Emeritus Professor Peter M Dunn, 2002-2004
Born in Birmingham, Peter was educated at Marlborough College and Cambridge University (St. John’s College). After graduating in medicine in 1954 he served with the Goorkhar Rifles before returning to posts in Birmingham and settling in Bristol ultimately as the Director of the Academic Neonatal Service, University of Bristol. He was appointed to a Personal Chair in Perinatal Medicine and Child Health, University of Bristol, 1987 and attained extensive British and International awards for his work and publications. These numbered more than 400 publications mainly on perinatal medicine including 120 on the history of medicine; contributed to 123 medical reports including preparation of the BPA/RCOG ‘Recommendations for the Improvement of Infant Care during the Perinatal Period in the UK’ (1978).
He was the instigator and activist in establishing this Society.
Professor Andrew Williams, 2005-2007
Professor Andrew N. Williams PhD FRHistS is a consultant community paediatrician, medical historian, archive curator, playwright and film maker. He was trained in paediatrics/ paediatric neurodisability in Birmingham under Dr Geoff Debelle, Dr William Whitehouse and the late Dr S.H. Green.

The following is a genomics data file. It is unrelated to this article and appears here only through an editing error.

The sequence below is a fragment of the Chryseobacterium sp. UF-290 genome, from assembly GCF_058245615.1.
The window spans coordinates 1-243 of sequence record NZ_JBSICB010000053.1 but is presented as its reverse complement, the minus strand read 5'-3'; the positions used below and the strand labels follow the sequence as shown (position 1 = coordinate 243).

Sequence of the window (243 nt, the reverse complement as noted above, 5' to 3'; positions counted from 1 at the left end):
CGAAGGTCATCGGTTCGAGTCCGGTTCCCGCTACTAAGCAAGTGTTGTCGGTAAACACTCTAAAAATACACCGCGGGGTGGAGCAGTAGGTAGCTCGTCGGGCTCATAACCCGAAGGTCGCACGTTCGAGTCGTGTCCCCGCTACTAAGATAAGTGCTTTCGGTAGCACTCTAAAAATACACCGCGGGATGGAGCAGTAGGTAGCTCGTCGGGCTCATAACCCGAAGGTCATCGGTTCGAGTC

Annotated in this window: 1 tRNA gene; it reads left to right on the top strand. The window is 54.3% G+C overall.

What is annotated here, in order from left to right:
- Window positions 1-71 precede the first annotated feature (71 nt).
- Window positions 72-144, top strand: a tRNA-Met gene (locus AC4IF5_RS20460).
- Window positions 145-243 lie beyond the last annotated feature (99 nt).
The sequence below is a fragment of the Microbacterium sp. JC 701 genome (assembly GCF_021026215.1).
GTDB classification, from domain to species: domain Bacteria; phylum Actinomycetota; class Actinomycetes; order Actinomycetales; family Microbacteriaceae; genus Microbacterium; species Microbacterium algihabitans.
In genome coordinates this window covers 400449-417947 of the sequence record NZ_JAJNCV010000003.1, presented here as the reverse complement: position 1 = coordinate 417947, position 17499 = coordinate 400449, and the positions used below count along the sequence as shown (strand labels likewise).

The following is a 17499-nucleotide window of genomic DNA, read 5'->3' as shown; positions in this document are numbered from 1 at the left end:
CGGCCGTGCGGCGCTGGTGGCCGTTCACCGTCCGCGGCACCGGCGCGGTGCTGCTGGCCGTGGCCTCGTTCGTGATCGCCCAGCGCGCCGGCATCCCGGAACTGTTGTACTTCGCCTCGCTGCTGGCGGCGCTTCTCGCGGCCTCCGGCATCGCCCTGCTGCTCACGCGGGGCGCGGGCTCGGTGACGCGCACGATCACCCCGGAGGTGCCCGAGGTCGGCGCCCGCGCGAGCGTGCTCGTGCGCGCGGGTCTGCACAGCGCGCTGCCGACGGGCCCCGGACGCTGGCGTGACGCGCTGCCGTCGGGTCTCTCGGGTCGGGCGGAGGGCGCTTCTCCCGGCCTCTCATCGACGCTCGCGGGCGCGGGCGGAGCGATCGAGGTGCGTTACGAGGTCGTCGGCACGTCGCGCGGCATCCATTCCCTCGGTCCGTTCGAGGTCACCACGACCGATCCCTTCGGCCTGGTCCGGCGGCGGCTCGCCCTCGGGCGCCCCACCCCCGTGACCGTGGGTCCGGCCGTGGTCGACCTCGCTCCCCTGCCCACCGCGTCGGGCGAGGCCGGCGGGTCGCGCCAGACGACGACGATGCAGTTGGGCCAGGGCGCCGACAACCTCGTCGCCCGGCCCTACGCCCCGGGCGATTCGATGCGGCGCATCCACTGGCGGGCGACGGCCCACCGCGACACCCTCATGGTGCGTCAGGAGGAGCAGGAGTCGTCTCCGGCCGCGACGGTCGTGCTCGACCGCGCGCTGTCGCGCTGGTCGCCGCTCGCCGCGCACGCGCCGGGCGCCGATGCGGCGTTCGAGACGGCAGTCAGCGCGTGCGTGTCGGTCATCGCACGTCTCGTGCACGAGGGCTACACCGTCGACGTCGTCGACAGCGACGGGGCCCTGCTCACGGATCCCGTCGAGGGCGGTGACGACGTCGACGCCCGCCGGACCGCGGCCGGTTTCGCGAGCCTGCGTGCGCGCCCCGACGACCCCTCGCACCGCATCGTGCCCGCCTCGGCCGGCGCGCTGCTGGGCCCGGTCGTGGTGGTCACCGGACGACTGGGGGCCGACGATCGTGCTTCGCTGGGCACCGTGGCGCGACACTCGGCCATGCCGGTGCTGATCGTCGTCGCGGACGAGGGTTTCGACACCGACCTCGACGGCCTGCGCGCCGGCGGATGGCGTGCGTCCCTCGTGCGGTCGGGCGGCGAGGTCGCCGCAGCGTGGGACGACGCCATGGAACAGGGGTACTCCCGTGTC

Emeritus Professor Dan G Young, 2008-2010
One of the founder members of the Society Dan has been active in the committee and as an official of the Society since its inception. Having retired from being the Professor of Surgical Paediatrics in Glasgow where he had served at all levels in the medical structure of the NHS at the Royal Hospital for Sick Children from being a student locum resident in 1954 he has developed further his interest in archives of paediatrics. With his successor and a colleague from Turkey he has published a book “A History of Surgical Paediatrics” which includes contributions from 28 countries and gives an international reflection on that aspect of paediatrics.
Having been the President of the British Association of Paediatric Surgeons and being an honorary member of a number of national associations he has had a broad experience of the specialty in its secondary stage of development after the Second World War.
Emeritus Professor Lawrence T Weaver, 2011-2012
Lawrence Weaver was the Samson Gemmell Professor of Child Health at the University of Glasgow and a consultant paediatrician at the Royal Hospital for Sick Children at Yorkhill until he retired in 2011. He is now an Honorary Senior Research Fellow of the Centre for the History of Medicine in Glasgow. He has a long-standing interest in the history of medicine, and was a Wellcome Trust Fellow in the Centre for the History of Medicine in 2002, and later joined other members of the Centre in securing a Wellcome Enhancement Award (2004-09) on the History of 20th Century Scottish Child Health. He was a member of the Wellcome Twentieth Century History Group’s Witness Seminar Committee, History of Medicine Funding Committee, and secretary of the British Society for the History of Paediatrics and Child Health from 2008-2011. He has published many articles on the history of infant and child nutrition and, with Dr Iain Hutchison and Professor Malcolm Nicolson, has recently been working on Child Health in Scotland: A History of Glasgow’s Royal Hospital for Sick Children – available here.